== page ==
Broadcasters Are in Unfamiliar Territory When Their Podcasts Compete With User-Generated Content
The ongoing evolution of the Internet has engendered a democratization of audio distribution that continues to expand. What started with a few webcasters doing streaming radio has now grown to a major marketplace of user-generated content (yes, now it’s even got an acronym, “UGC”) via the medium of podcasting.
Yet, as this column has frequently remarked, nothing stops broadcasters from themselves partaking in this expanding universe with their own offerings, and promoting the existence of these new services to their “legacy” audiences over the air. This produces an interesting market dynamic, still emerging, where large corporate purveyors of audio services are competing for ear time with small independent operators and even private individuals. This is sort of analogous to a shopping mall where big anchor stores compete with small boutiques and vendors on carts, kiosks and blankets on the sidewalk.
Just as quality control is often erratic in such a shopping environment, so, too, is compliance with relevant laws and regulations in the Internet audio world. The odd juxtaposition of broadcasters’ content against UGC in many podcasting venues illustrates this divergence.
Time was when broadcasters only competed with other broadcasters, so the rules were relatively stable and a level playing field was maintained. It was understood that if someone tread outside the commonly accepted boundaries, they’d be quickly called on it – it was broadcasting, after all, so there weren’t any secrets about what you were doing – and the stakes were high.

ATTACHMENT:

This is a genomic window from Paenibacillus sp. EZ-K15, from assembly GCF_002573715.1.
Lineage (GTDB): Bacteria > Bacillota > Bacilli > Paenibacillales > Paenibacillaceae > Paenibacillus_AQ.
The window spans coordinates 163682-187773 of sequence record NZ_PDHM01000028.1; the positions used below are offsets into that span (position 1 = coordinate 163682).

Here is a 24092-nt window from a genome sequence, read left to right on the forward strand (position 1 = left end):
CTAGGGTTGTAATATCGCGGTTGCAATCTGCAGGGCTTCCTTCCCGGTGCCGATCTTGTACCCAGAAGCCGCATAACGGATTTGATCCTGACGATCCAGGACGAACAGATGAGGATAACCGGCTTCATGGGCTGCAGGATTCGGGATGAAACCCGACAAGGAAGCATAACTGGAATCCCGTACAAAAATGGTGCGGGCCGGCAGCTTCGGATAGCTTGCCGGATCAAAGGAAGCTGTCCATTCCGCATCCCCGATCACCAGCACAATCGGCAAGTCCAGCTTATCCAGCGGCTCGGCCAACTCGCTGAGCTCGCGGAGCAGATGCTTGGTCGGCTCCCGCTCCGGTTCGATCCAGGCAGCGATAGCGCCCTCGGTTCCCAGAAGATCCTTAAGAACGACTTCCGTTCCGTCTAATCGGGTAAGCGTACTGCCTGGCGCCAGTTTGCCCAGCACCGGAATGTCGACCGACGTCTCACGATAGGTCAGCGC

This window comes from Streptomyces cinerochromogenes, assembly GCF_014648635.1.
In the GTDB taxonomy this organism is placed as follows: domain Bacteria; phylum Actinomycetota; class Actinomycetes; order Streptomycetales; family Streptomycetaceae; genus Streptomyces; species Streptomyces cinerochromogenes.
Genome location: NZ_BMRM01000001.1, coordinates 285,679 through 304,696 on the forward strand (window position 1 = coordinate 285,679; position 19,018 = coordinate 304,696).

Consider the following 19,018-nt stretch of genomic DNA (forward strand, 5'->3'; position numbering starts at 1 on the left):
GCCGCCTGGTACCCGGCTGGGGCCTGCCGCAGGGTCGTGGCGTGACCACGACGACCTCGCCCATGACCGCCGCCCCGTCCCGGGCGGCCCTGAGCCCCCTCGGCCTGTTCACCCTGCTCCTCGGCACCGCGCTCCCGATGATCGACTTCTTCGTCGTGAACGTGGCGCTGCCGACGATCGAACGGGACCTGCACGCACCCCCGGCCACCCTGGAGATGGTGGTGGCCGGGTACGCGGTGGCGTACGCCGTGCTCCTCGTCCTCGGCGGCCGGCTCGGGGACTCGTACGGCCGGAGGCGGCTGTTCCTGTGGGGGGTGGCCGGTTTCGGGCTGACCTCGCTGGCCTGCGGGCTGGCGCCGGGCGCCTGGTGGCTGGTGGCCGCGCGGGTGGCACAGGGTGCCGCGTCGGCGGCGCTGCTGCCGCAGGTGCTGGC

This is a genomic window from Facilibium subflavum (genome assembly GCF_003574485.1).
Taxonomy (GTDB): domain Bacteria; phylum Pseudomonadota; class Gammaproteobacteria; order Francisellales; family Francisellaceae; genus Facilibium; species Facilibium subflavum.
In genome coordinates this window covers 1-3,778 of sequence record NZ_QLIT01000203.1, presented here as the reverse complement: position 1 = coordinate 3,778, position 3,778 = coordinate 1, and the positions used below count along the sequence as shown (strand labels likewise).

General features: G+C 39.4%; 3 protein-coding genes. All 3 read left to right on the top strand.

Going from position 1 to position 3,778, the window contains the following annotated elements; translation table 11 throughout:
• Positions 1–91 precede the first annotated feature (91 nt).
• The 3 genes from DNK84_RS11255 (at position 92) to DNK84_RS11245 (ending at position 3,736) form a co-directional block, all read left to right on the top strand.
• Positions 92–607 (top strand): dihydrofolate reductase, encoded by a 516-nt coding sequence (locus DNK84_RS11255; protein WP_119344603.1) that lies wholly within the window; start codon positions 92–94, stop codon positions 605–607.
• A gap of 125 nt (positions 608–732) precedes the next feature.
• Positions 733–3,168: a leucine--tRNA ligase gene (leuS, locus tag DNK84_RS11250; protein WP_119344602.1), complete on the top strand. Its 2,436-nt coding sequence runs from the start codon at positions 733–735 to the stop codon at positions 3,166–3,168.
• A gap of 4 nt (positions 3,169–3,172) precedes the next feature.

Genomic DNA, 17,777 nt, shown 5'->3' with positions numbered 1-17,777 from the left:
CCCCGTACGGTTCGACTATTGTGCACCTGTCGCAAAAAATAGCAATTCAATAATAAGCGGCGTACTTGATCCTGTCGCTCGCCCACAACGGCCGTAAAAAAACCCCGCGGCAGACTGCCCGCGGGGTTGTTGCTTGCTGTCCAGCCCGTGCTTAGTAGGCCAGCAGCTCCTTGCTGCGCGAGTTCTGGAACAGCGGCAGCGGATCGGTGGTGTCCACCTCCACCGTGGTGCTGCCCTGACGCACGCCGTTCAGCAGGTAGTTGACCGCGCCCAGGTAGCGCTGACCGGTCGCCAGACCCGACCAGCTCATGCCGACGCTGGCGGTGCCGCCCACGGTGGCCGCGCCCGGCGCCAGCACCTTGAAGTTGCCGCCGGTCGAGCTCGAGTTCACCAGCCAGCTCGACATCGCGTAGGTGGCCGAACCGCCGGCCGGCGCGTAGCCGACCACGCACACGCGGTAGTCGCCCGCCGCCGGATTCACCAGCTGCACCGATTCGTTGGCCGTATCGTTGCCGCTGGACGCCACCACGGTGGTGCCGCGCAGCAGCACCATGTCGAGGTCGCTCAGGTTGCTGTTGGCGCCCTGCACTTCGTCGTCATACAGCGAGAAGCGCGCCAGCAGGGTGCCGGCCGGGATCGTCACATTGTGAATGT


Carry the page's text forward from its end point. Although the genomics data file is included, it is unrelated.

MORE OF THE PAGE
Now, however, it’s possible to find a wide range of compliance regimes, generally set and enforced by a site’s host, making it difficult to compete fairly. Broadcasters aren’t used to this kind of moving target, and also are pretty risk-averse, so this environment is not perceived as a very friendly one.
The site hosts don’t like it much either, since they have to set many of their own rules and then manually monitor each posting individually for compliance, a labor-intensive exercise.
Nevertheless, the popularity and growth rates of these sites have kept them a hot property for the online services industry, and thus it is important for broadcasters to keep a presence in this space, while monitoring activity for the emergence of any new trends, which will likely continue for some time (if not permanently).
Breaking the code
Podcasts are a great example of the need for copyright law reform.
Even though the law continuously has been made more granular and complex in an attempt to keep up with new media forms – and is now an almost incomprehensible morass of patched-up rules – podcasts defy categorization. They seem to fall directly into a gray area of existing regulations.